Sunday, April 13, 2008

Interview with Learn Security Online

Chris Gates of Learn Security Online offered me the opportunity to participate in an email interview that’s been recently posted. When I consented I did so on the precondition that the questions would be engaging and not generic boring template type all too often used. When reading other peoples interviews I prefer seeing compelling answers to thoughtful questions and I think Chris did a great job.

During the interview I dive into a fair bit of detail about my past, how and why I founded WhiteHat Security, thoughts on the maturation of web application security, guidance on how others can get started, my views on the state of the industry, and finally where I think things are headed. We covered a lot of ground and discussed many of the important issues. Here’s a snippet:

# LSO #

Say I want to get into web security, it HUGE, where do i start?

# JG #

At the beginning! No seriously. If I had to start again, the first thing I’d do is pick up a programming language like Java or C# and develop my own super simple Web applications to get the basic concepts. Then, I’d seek to understand how the Web is architecturally put together from the ground up. That means learning everything I could about TCP/IP, HTTP, DNS, SSL, and general encryption. I’d make my own Web servers and Web browsers, create little tools to create packets in the various protocol layers, and basically play around with all the technology till I felt really comfortable. Then, I’d work my way back up the stack learning HTML, JavaScript, and the DOM, all the while making little applications to keep my interest. But, what you’re probably asking at this point is “where is the security,” right?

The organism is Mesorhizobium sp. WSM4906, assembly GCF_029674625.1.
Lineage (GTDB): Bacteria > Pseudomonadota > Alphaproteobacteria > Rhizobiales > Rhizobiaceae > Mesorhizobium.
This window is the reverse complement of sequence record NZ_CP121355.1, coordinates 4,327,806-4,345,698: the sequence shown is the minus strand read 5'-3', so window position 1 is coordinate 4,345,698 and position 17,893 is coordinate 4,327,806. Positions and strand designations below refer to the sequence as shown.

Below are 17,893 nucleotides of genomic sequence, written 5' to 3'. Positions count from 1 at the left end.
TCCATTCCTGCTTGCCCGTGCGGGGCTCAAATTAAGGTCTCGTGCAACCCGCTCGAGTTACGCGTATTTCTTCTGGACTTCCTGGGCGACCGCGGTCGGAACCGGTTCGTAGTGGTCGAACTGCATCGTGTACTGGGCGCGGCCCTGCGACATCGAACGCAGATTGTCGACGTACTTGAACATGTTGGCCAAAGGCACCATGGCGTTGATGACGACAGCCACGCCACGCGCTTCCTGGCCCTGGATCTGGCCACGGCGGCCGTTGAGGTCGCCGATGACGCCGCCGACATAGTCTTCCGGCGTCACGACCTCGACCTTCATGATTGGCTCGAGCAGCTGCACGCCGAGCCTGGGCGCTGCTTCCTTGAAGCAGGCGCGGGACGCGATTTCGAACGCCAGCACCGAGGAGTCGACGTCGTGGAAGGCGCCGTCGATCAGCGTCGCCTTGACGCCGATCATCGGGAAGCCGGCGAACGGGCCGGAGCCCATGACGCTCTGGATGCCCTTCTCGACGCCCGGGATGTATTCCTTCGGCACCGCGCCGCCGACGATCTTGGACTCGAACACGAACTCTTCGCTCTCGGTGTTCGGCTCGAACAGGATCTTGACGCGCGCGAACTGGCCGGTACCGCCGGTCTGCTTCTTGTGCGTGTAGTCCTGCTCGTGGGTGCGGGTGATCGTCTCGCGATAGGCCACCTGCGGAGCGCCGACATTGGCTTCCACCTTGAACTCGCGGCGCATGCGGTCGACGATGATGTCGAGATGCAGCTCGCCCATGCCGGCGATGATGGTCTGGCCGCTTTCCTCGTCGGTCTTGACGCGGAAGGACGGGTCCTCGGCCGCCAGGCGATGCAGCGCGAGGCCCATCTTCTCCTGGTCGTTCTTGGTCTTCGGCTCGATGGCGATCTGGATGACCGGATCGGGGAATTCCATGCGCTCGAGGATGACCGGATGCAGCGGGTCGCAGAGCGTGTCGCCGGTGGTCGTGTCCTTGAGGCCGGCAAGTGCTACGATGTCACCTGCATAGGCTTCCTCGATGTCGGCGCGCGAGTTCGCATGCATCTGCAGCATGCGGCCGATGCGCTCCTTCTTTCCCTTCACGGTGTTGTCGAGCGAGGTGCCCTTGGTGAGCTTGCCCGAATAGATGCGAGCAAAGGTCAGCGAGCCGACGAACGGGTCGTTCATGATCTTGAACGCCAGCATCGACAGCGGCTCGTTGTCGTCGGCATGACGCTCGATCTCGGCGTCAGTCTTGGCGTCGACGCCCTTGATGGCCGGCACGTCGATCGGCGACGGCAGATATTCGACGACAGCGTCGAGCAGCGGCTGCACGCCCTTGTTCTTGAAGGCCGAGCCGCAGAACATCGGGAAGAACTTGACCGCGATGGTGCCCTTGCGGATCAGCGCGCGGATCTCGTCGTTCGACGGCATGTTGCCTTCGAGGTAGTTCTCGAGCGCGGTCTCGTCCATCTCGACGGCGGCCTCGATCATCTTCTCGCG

kuza55 said...

IMHO telling people to start at the very beginning is elitist bullshit. (The same goes for telling people they *must* learn how to program first)

People should learn things when they are interesting or relevant, not because someone named some arbitrary buzzwords from the top of their head. As long as they keep their interest up they'll learn everything then need to and they'll have fun doing it.

Even if it produces skiddies in the short term, it's more important for people to have a passion for the field than follow some methodical system to learn everything you have.

Anonymous said...

You had better read Godel, Echer and Bach before you start talking about "halting problems" and their solvability. Turing did solve the problem; and we have the term "Turing Complete" to describe such systems - however, the vast majority of markup languages today (html, javascript, etc...) are not "Turing Complete" because the designers were not educated language theorists. We do have a couple of languages still in use that are however, Lisp & Scheme.

In Common Lisp because data and program are the same, it is quite common to write programs that take other programs as data and write new programs as output and execute them!!!

If you work in the domain of such languages then these problems are quite solvable.

Additionally accedamia has produced a great body of security work that simply has not made it into industry; academia has also found solutions to many of the problems as well. However, they are not glamerous business propositions and they certainly don't offer anybody a quick buck bandaid like say WhiteHat/F5 just to name one example.

No they require you go back and do the things you should have done in the first place and impliment a Security focused SDLC. That you Engineer and Architect solutions and stop "ad-hoc, omfg it worked" developing them.